نظام ملی نوآوری یک عامل ضروری، مؤثر و پویا برای توسعۀ کشورها و از عوامل کلیدی رشد اقتصادی و رقابتپذیری به شمار میرود. نظامی موفق خواهد بود که ایدههایی را که در دانش و فناوری فعلی موجود است، درک کند و آنها را به نوآوری در سطح مؤسسات، سازمانها و کارخانجات تبدیل کند. برای اندازهگیری میزان دانش بهکاررفته در تولیدات کشورها، شاخصهای مختلفی وجود دارد که یکی از ایـن شـاخصهـا، شـاخص پیچیدگی اقتصادی است. در این مقاله ضمن اشارهای مختصر به نظام ملی نوآوری کشورهای منتخب، به مقایسه پیچیدگی اقتصادی این کشورها میپردازیم. نتایج تحقیق نشان میدهد کشور ایران در مقایسه با کشورهای منتخب در رابطه با شاخص پیچیدگی اقتصادی، جایگاه بسیار ضعیفی دارد و نیازمند تقویت نظام ملی نوآوری برای بهبود شرایط است.
- Economic complexity index
عنوان مقاله [English]
The Comparative Analysis of the Selected Countries Economic Complexity in the National System of Innovation Framework
As stated by theoreticians, no factor can replace knowledge in the present-day economy; so that other production factors (such as labor and capital), which have been among the main contributing factors of development for decades, are also affected by such phenomenon. Accordingly, in the age of knowledge-based economics, many countries are seeking to develop their wealth creation through knowledge; thus, they seek to organize a mechanism in which knowledge is created based on the needs of society, which helps them pass through the path to maturity and evolution, and ultimately leads them to the wealth creation (Hasani, Rafiei & Bakhshiani, 2016).To measure the level of knowledge used in a country’s products, there are several indicators one of which is the economic complexity index (Pazham & Salimifar, 2016) proposed by Hidalgo and Hausmann (2009); to measure the complexity of the countries’ economy (Hidalgo & Hausmann, 2009). The economic complexity approach can be used as a benchmark for assessing the effectiveness of the countries’ national innovation systems. Many models have been introduced to assess and measure the success of innovation systems, but a more complex and more realistic approach to this measure can be demonstrated in the international arena. Thus, in this article; we first provided a very brief reference to the national innovation systems of the selected countries (including Japan, South Korea, Singapore, Malaysia, and Iran), then by introducing how to calculate economic complexity, opportunity gain and distance, we compared the comparative position of these countries while encountering economic complexity.
2- Theoretical Framework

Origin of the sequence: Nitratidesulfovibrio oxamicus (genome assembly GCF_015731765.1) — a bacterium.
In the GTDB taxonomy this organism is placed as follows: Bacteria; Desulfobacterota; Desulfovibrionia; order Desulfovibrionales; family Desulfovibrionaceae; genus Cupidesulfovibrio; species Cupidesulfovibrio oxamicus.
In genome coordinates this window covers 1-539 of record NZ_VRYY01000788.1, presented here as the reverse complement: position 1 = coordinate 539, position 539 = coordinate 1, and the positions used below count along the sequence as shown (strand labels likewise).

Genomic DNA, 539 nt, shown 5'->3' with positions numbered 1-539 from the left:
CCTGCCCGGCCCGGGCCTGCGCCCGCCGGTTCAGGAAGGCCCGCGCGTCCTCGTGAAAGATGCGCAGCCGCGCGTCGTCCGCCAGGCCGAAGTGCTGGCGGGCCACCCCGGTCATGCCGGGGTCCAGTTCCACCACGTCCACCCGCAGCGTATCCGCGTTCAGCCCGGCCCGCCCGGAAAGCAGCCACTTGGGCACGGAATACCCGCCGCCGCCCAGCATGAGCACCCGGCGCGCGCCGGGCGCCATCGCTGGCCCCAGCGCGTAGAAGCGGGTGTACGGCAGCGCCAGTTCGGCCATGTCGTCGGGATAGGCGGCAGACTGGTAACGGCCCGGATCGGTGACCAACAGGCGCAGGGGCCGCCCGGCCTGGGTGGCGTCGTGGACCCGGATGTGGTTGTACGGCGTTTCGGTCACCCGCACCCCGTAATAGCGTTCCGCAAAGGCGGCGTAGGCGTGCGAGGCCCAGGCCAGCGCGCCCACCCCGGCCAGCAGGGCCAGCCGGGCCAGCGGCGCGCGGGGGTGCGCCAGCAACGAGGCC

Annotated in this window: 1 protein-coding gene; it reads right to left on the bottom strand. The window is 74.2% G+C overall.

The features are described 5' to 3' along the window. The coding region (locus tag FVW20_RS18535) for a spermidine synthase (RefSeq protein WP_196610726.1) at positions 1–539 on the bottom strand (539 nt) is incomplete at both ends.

Complex economies are economies bringing together a large amount of related knowledge in the form of large networks of people and produce a diverse range of knowledge-based products. In contrast, simple economies have a poor sponsorship and support of productive knowledge and produce less and simpler goods that require a smaller network of interactions (Hidalgo & Hausmann, 2009). For this reason, the design of the national innovation system is very important in order to provide an appropriate climate in which economic agents can innovate and create technology (Weng et al., 2012). Countries that have managed to bring together components in a product have accelerated the growth of innovation and, the economic growth, consequently whereas countries with a disparate national innovation system have failed to achieve such growth (Nasiriaghdam, Dehghan Tarzjani, Rezaei & Beik Mohamadlo, 2011). As a result, the national innovation system is a necessary, effective, and dynamic factor for the development of countries (Iqbal, Khan, Bashir, & Senin, 2015).
To conduct the study, the data collection was done in two stages. In the first stage, using the documentary method and the search of relevant internal and external sources, books, scientific and research publications, theoretical foundations related to the innovation system of the selected countries were studied. In the next step, since one of the indicators of the success of innovation systems is the use of knowledge and innovation in the knowledge-based products production and export, the economic complexity index is used to compare the efficiency of these systems in the global arena. If we accept that the construction of a commodity requires a specific type and composition of applied knowledge, it is obvious that a country can produce a product which has access to this applied knowledge. From this simple principle, two useful tips for constructing the economic complexity index can be derived: